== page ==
Get the latest on No. 13’s health. Plus, find out how Isaiah Thomas recently teamed up with a fellow NBA player to help make a positive impact in the community.
Following a two-game absence due to injury, Tyreke Evans (bruised left knee) resumed practicing Monday.
“It feels much better – it felt great,” said No. 13. “I (went) up and down to run a couple of offensive plays (and) did some shooting drills. (My knee is) still tweaked a little bit, but before I couldn’t even move like that, so it’s a good sign.”
While Evans’ status for Wednesday’s contest won’t be determined until the team’s training staff reevaluates how the guard’s knee responds to treatment over the coming days, Kings Head Coach Keith Smart tentatively expects Evans to be in the lineup against Toronto.
“I think he will be (ready to play), but we can’t pinpoint that,” said the Kings leader. “We’ll see how he responds.”
The Memphis product – who reveals the injury occurred when he bumped knees with Minnesota forward Andrei Kirilenko while defending a pick-and-roll on Nov. 27 – says the sharp pain, which kept him awake at night, has largely subsided and he’s regained much of his flexibility.
“I can shoot off the dribble more – I couldn’t bend my leg (after sustaining the bruise), so that’s a good sign,” he said. “I’m just going to get treatment and see how I feel tomorrow, and (if) I feel fine, I’m going to (play).”
Once Evans is back at full strength, Smart, praising the guard’s decision-making, expects No. 13 to continue playing at one of the highest levels of his young career.
“I’ve posted him up, I’ve put him on the elbow, he’s spotted up for open shots … (defended) the man he was guarding,” said the Kings coach. “He was doing everything – he was doing what you thought he could possibly do as a (shooting guard) and locked into that position. Now, we just have to get him started again and get his game-conditioning back.”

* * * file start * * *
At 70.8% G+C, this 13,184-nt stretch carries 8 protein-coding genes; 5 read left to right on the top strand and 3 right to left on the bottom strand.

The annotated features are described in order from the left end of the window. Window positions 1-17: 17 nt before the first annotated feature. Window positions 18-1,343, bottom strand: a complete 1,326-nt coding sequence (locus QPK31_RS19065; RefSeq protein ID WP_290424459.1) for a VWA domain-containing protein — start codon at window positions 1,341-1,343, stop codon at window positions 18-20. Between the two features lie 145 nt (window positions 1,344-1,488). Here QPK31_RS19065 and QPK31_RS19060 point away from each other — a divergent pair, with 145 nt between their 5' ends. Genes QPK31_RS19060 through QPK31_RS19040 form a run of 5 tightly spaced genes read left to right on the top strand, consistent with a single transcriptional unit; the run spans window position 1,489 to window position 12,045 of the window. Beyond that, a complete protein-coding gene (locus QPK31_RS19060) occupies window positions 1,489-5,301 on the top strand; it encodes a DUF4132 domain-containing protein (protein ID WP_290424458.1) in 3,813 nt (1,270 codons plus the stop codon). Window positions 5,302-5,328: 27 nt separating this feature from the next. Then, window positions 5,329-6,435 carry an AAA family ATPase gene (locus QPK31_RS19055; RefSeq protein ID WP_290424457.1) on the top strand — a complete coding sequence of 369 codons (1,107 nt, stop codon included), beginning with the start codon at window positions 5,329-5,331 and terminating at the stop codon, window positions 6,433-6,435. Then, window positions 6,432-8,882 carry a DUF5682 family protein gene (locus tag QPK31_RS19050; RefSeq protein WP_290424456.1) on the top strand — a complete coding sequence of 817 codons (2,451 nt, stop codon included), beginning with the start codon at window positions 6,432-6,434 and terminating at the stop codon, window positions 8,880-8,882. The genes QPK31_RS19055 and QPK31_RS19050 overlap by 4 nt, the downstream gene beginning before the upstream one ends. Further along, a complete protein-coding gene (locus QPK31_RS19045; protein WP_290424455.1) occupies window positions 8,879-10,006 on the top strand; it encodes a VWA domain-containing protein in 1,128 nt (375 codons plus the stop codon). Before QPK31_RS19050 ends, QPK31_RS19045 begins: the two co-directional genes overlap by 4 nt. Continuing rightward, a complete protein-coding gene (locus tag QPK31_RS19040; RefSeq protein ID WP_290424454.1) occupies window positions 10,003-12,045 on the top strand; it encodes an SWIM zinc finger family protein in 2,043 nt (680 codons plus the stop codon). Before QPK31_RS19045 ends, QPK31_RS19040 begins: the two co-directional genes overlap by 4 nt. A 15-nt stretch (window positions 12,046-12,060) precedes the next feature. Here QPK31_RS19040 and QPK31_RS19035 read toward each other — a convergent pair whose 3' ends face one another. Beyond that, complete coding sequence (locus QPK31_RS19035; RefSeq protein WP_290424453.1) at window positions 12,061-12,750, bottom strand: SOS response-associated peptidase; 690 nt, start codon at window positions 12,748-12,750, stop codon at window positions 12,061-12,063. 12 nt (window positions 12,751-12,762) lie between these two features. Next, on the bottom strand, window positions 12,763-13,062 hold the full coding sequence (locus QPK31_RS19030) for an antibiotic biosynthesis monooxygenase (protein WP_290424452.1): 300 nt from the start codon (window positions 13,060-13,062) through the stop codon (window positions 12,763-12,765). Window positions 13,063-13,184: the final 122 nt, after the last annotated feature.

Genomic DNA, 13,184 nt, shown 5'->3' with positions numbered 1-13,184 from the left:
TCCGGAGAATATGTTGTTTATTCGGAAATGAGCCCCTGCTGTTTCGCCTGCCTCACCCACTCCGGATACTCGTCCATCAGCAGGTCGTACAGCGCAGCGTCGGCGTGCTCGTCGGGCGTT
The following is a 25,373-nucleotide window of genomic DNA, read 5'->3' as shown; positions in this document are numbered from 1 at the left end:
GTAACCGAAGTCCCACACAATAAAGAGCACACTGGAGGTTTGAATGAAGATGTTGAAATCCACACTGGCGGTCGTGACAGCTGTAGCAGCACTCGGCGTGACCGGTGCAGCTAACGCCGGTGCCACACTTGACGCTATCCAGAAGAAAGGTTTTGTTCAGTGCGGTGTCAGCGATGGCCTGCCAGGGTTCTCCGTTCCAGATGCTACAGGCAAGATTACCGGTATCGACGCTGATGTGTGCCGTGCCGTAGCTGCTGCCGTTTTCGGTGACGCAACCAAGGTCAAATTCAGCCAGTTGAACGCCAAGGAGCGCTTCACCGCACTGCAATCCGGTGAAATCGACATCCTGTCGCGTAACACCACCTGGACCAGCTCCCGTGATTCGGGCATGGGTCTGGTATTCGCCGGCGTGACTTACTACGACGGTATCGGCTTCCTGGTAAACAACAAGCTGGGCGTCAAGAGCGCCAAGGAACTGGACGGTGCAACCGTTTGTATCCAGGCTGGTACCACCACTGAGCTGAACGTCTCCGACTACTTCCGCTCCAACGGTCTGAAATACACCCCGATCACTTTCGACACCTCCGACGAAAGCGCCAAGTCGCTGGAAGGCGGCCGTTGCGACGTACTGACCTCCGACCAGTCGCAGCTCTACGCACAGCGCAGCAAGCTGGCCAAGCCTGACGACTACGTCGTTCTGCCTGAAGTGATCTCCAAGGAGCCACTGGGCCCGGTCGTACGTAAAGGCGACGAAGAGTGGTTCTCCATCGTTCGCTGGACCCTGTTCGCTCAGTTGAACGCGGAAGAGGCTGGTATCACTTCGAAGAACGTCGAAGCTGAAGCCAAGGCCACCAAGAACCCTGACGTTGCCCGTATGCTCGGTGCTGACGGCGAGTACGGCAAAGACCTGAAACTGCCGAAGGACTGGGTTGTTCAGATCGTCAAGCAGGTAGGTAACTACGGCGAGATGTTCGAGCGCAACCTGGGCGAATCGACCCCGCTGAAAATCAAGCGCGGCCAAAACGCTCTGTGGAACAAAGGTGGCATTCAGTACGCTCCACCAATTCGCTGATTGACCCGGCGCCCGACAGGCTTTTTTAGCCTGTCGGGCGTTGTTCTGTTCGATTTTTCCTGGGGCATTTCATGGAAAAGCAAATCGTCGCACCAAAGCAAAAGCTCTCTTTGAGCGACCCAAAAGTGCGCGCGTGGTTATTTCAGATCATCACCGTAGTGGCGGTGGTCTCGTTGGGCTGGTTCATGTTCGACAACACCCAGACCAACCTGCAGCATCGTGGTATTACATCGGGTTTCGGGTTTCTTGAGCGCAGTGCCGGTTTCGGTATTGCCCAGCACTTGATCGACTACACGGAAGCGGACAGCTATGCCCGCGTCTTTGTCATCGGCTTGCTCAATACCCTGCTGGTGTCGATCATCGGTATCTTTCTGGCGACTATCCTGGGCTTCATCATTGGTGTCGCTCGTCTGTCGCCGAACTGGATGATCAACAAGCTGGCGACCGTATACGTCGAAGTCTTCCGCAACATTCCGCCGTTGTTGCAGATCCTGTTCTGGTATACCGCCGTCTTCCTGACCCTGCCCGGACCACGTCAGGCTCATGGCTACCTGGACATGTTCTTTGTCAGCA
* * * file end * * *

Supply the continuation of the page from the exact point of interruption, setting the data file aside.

- While Francisco Garcia had played just 48 minutes in five games prior to Evans’ injury, the eighth-year veteran stepped in admirably when called upon by Smart. Over the last two contests, the Louisville product averaged 7.5 points in 12.6 minutes while hitting 6-of-8 attempts from the field.
“I just keep working hard,” said Garcia. “(I’m) just being a pro – working hard after practice, before practice and staying positive.”
Smart recognizes No. 32’s commitment and praises his work ethic.
“The pros … work at their craft seriously without someone having to tell them, (without) someone in the gym watching over them – he’s one of those guys,” said the Kings leader.
“Every day the guy is working hard, and he’s also engaged in the game, so in the event something happens, he can go in the game and play.”
- Sacramento’s coach disclosed he carefully reevaluates his game-to-game coaching decisions by tracking every possession of each game.
“I chart every play – offensively and defensively,” he said. “I want to know what I did and should’ve done. Could I have played this guy more? Should I have played him less? I’m constantly evaluating.”
- Kings guard Isaiah Thomas on Nov. 29 joined Pacers center Roy Hibbert at a downtown fundraiser for the grieving family of the late Lee Eddins, a 12-year-old Sacramento native who was a passionate fan of Indiana’s 7-footer.
The young boy lost his battle with leukemia in August, a day before Hibbert was scheduled to pay a surprise visit to the Eddins home.
“(When I found out about the event) and I saw what it was for, I was all for it,” said Thomas. “I wanted to show my face and my support because the story is sad, and I pray for the family and friends.”
The Pacers All-Star, who also came out to meet the family over the summer, says it meant a lot to him to attend the event to help launch a foundation in the young fan’s honor.
“It’s something to remember him and his name,” said Hibbert. “I went to dinner with the family. We talked and I (listened to) them reminisce about him. I (was able) to meet his coach, his vice principal and some of his friends.
“I just want to show my support and let them know that I’m thinking about them.”
While Thomas didn’t get a chance to speak to the family directly, he passed along his condolences.
“You just have to stay strong with one another and keep your head up,” said No. 22.
Hibbert was glad to see Thomas devote his free time to coming out to the benefit.
“He came through and showed support (which is) a good thing,” said Hibbert. “We said hello, (but we were) just there for the family.”
For more information about BloodSource, a Donor Recruitment Center that was involved with Eddins’ bone marrow drives in the Sacramento area, please visit: http://www.bloodsource.org. Also, stay current with Kings.com for details about an upcoming marrow drive on Jan. 11, 2013.